Friday, May 8, 2009

the cruelest hour ...

in the time i've been gone, a gelatinous mess has taken my bar stool. she spilled herself over the bar top, a blonde mess covering the place where the temporary amnesia was housed.

"she looked like she needed it more than you," chuck says of the stool. he'd moved my mug to the other side of him.

when she lifts her noodle-arm to her mouth -- her mouth either making the O of a yawn or an opening for a geyser -- i tug chuck's stool closer to mine.

"she's gonna blow," i say.

the bartender looks at her, looks at us, looks at her: "i didn't do that," he says. "she came in like that."

the girl looks at chuck, eyes unfocued, and asks for his cell phone.
she asks the bartender to use the phone. he ignores her request and goes back to studying the surveillance camera, trained now on the back hallway.
finally the bartender says to the girl "listen. you have to leave. can i call you a cab?"

she rolls off the stool, sobbing. she hugs strangers. a woman pushes the girl's hair out of her eyes.

when i look again, she is gone.


for awhile we watch the 50 biggest sports bloopers on FSN. here "sports" is a broad term. a top five blooper features a kid fainting during a spelling bee. first his eyes get wide, like a giant fist is squeezing his entrails, then he sways a bit. this goes on for awhile until he finally totters. just one other entrant stoops over him to help.

he stands up and attempts the word, again. but without sound, i'm not sure if he got it right.

we've seen this show at least a dozen times. enough to know that when that gymnast is running toward the vault, he is going to take a misstep and get socked in the gut by the pommel horse. and before we got there, countless players of countless sports were socked in the nuts. that dog is going to emit an ass flood right in the middle of the dog show.

"how many times have you seen this show?" i ask the bartender.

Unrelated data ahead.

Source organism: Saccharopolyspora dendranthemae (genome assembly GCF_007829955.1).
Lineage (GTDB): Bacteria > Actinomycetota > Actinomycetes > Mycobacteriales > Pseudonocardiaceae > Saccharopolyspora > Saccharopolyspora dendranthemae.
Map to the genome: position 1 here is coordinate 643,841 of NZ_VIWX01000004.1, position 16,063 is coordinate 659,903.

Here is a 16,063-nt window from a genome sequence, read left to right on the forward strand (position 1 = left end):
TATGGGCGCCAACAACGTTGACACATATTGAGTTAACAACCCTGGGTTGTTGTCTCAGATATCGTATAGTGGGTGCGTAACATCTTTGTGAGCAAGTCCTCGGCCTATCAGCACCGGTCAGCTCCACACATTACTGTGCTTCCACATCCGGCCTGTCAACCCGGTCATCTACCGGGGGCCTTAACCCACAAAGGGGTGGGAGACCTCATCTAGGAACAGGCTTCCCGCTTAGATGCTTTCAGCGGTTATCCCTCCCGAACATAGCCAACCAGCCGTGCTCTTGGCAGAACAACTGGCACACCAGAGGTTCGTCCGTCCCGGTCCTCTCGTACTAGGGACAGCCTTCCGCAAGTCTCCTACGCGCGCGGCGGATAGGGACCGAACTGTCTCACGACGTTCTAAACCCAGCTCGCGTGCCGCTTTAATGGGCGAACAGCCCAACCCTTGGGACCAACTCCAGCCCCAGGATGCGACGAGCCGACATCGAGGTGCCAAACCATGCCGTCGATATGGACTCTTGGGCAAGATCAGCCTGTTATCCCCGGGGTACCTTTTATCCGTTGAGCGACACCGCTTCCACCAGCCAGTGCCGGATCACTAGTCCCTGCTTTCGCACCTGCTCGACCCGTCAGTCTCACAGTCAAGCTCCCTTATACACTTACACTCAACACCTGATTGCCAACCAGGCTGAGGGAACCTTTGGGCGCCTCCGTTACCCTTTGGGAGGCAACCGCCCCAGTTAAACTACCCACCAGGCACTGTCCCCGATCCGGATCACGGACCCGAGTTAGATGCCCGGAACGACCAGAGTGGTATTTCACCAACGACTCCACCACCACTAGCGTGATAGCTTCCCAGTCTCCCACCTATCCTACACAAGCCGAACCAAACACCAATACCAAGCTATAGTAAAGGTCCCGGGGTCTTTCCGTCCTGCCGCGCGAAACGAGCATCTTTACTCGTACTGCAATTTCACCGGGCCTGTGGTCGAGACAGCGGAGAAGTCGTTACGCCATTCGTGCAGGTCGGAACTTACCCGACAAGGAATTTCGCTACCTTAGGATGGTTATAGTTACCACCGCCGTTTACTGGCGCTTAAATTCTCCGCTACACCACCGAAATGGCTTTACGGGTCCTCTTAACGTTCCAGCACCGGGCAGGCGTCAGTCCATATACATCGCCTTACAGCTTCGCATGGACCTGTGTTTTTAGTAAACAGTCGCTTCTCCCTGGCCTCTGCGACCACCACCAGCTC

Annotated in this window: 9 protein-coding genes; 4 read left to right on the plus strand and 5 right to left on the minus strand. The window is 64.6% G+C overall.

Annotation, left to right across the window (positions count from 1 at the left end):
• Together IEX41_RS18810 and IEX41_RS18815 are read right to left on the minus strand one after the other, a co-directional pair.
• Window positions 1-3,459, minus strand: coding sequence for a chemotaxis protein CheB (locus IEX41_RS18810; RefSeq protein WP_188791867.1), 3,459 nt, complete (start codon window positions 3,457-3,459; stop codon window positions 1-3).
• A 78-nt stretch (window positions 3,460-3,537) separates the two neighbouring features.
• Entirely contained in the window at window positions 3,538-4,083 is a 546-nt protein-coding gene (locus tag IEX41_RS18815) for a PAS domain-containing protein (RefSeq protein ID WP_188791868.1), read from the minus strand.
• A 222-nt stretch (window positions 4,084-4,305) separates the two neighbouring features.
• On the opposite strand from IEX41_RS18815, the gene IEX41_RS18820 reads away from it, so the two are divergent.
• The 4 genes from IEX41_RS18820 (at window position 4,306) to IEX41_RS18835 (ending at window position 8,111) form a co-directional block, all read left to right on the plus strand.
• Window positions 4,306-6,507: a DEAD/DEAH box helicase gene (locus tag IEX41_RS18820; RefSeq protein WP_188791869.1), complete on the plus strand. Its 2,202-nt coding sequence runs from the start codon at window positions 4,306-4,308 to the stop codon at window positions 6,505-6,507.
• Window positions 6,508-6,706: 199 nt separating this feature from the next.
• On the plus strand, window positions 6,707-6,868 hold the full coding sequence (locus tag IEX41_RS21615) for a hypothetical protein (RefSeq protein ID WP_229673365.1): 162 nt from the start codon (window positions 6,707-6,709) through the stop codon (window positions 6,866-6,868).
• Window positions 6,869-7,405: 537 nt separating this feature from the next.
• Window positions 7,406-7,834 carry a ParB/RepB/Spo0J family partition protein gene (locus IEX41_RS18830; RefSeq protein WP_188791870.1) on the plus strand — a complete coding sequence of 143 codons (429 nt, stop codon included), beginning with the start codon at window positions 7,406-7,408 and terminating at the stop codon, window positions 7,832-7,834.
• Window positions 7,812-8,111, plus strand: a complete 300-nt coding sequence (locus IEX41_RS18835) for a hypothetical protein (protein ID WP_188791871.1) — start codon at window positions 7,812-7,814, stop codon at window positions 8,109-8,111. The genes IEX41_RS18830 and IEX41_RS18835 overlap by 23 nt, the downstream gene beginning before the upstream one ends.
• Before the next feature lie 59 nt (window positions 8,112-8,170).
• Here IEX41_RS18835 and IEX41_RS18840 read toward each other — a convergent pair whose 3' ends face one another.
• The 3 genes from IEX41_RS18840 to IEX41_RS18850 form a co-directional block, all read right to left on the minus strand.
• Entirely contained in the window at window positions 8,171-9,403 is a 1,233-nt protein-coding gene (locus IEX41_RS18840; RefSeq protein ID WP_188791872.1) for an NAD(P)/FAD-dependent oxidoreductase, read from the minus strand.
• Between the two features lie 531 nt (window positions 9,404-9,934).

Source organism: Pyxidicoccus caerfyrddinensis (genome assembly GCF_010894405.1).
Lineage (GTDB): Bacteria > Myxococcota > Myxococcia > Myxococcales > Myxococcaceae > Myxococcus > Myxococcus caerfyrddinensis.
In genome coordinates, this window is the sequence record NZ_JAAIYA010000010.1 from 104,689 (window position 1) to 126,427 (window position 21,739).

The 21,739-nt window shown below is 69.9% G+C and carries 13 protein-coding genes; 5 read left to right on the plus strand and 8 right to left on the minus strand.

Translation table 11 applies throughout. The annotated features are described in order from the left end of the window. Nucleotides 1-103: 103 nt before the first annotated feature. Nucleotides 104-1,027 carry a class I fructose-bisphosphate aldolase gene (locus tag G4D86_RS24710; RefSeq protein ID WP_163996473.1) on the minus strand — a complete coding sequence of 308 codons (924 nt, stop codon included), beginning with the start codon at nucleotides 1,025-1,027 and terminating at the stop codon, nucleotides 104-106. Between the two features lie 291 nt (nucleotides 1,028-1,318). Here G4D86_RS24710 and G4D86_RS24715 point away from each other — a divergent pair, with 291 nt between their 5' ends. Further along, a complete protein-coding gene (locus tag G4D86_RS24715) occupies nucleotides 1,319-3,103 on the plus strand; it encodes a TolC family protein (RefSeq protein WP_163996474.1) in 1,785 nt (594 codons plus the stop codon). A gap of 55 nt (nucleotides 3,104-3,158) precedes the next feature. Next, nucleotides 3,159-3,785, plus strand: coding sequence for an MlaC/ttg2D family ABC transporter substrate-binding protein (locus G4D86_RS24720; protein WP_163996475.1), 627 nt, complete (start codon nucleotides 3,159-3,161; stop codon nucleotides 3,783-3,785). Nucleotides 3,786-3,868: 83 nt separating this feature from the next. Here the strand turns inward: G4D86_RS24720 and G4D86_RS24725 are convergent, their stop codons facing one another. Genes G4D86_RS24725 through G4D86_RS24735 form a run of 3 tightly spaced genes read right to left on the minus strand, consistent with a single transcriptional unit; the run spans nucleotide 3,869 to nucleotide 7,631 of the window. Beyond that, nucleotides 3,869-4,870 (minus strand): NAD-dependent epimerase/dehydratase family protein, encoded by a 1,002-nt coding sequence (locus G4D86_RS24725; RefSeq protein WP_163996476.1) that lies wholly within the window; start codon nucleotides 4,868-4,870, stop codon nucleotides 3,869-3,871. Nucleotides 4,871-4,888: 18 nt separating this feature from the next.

"a zillion," he says without bothering to look at the screen.
he sets the remote control in front of us.

"we can watch whatever we want," chuck says, picking it up.
"yeah! just like at home!" i say.


we take a cab home, and have a dance party in the living room, listening to records: the pixies, the cars, jesus & mary chain. i love nights like this. [the next day, chuck points to a crudely drawn demon on the inside cover of the book i'm reading and says "that was what you looked like dancing last night." all hunched over, talons at the ready.]

he finds a single pbr in the door of the refrigerator for me, mixes himself a drink of blue sky root beer and whiskey. something that has always surprised me about chuck is that he carefully measures one shot, with an actual shot glass, per drink. more careful with quantity than a bartender from grandma's saloon.

then there is a little bit of whiskey left, but no mixer.

"let's order a pizza, and have the delivery guy bring us coke for mixers!" i say.
"it's 4 a.m.," chuck points out. "there is no pizza delivery."
the cruelest hour.

instead, we empty have a bag of frozen strawberries into the blender. add some chunks of ice. we squeeze two oranges, and a lemon into it. chuck points to a mango. "i kind of want that, too." we slice it open and drop mango cubes into the mix.

he empties the whiskey bottle into it, and blends it.

"this is what is going to keep us from being hungover," i tell him.

it's delicious. i drink mine from an old jar of curry simmer sauce. [today the floor is sticky, and the fruit rinds were scattered across the table.]


we collapse into bed and crank up the movie "my girl" and are asleep before vada gets her period.


Sproactually said...

Dude... thats just banana's

feisty said...

when all else fails, fruit as a mixer. you guys are genius.

(i hope the hangover-cure rings true)

feisty said...

PS i was getting out of bed this morning while you and chuck were making cheese-filled hot dogs and listening to the Pixies.

the emotion here is envy, not judgement :)

Beverly said...

Some of the other spelling bee kids said that kid was faking it to get more time with his word. They're a suspicious bunch.

Amy said...

i think this is the 3rd day in a row that you've mentioned the movie my girl. what is going on?

chuck said...

While I didn't cry at all during My Girl, I will admit that parts of the movie made me feel quite emotional. The part I'm especially thinking of is when Vada finally breaks down about her feelings toward her father. She and Macauley Culkin and Sloan are in the garage, and she starts kicking the 1961 Ferrari as it's jacked up and running backward to reverse the odometer. After denting the hood, she leans against the bumper and the car falls off the jack and crashes through the exterior of the garage.

She pretends to go catatonic and fall into the pool, but in reality, she's experiencing a feeling of release, since now she can no longer hide her resentment from her dad. Everything is unavoidably out in the open, and she has finally, for the first time in her life perhaps, taken action against the forces that have weighed her down for as long as she can remember.

It's a very touching, heartfelt scene.

John David Lundy said...

I had an artist friend who painted a portrait of the girl who played Vada before she became a celebrity whose name I can't remember. That's about as close to fame as I come.